Bitter Melon, also known as Karela or Momordica Charantia is an herb that helps regulate blood sugar levels and keeps body functions operating normally. It contains Gurmarin, a polypeptide considered to be similar to bovine insulin, which has been shown in experimental studies to achieve a positive sugar regulating effect by suppressing the neural response to sweet taste stimuli. Karela’s principle constituents are lectins, charantin and momordicine. Lectins from the bitter gourd have shown significant antilipolytic and lipogenic activities.
In the Philippines, bitter melon is known as Ampalaya, and widely used and advertised for its blood sugar lowering benefits. The botanical name is Momordica charantia. Recently in vitro studies has indicated that an extract from this plant is effective against breast cancer cells. This plant gets its name because it’s among the most bitter of all vegetables, although it’s also called African cucumber, balsam pear and bitter gourd. It is widely grown and used in India, Southeast Asia, China, Africa, and the Caribbean. It resembles a shriveled cucumber or gourd and the texture of the vegetable is described as being similar to both a cucumber and bell pepper.
Bitter melon is high in vitamin C. It lso contains the B vitamins, riboflavin, thiamine, niacin and B6, as well as magnesium, potassium and zinc. It may also have some anti viral activity and anti-cancer potential. Bitter melon is used to treat infections caused by retrovirus and is being investigated in the treatment of HIV. Other uses for bitter melon include treating colds, flu and fever, parasites, digestive and skin diseases.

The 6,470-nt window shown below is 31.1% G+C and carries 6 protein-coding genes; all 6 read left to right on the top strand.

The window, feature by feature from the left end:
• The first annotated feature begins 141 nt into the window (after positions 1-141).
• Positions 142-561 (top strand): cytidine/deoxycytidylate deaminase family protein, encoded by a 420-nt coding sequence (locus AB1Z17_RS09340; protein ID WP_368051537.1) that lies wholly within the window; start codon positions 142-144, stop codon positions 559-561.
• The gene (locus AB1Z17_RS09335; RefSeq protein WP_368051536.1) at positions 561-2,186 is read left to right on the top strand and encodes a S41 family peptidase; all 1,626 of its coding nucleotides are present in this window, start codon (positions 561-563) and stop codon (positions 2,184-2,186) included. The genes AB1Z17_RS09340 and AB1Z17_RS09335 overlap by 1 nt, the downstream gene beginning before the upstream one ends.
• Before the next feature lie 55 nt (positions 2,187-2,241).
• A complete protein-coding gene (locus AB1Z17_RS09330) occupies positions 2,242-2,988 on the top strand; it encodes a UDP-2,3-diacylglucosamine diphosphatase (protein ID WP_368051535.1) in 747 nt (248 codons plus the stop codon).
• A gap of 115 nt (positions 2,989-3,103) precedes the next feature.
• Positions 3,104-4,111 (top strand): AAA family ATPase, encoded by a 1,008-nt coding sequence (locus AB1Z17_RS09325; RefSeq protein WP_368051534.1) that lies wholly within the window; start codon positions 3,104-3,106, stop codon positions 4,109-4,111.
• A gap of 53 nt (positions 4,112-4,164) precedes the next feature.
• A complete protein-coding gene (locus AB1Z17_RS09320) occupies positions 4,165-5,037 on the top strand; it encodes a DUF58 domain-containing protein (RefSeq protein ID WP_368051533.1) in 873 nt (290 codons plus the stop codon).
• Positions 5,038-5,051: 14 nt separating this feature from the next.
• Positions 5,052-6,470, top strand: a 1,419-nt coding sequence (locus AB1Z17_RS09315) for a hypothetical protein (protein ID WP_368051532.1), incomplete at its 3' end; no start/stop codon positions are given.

Health Benefits of Bitter Melon
Helps maintain glucose health*
Helps manage the neural response to sweet taste stimuli*
Helps inhibit the conversion of sugar into fat*
Helps stimulate the breakdown of fat in the body and assist in managing weight gain
In South Asia, bitter melon is recommended to support immune health. Some of the effects are direct and some are indirect. Benefits include the inhibition of the growth of a variety of gram-negative and gram-positive bacteria, including E. coli, Salmonella, Staphylococcus, Streptococcus and H. pylori. Extracts, similarly, according to in vitro studies, appear to have an impact on a number of viruses. For instance, bitter melon constituents may prevent viral penetration of the cell wall. Immune effects include support for healthy T-helper cell ratios, natural killer cell populations and related mechanisms.
As a dietary supplement, adults take one (1) capsule 2 times daily (30 minutes after lunch and dinner), or as directed by a healthcare professional.
Bitter Melon Side Effects: If you are taking medication for your blood sugar levels, take to your doctor before trying the fruit, and keep a close eye on your blood sugar. Avoid use if you have a history of liver problems. Excessive amounts can cause diarrhea and abdominal pain. Not for use during pregnancy.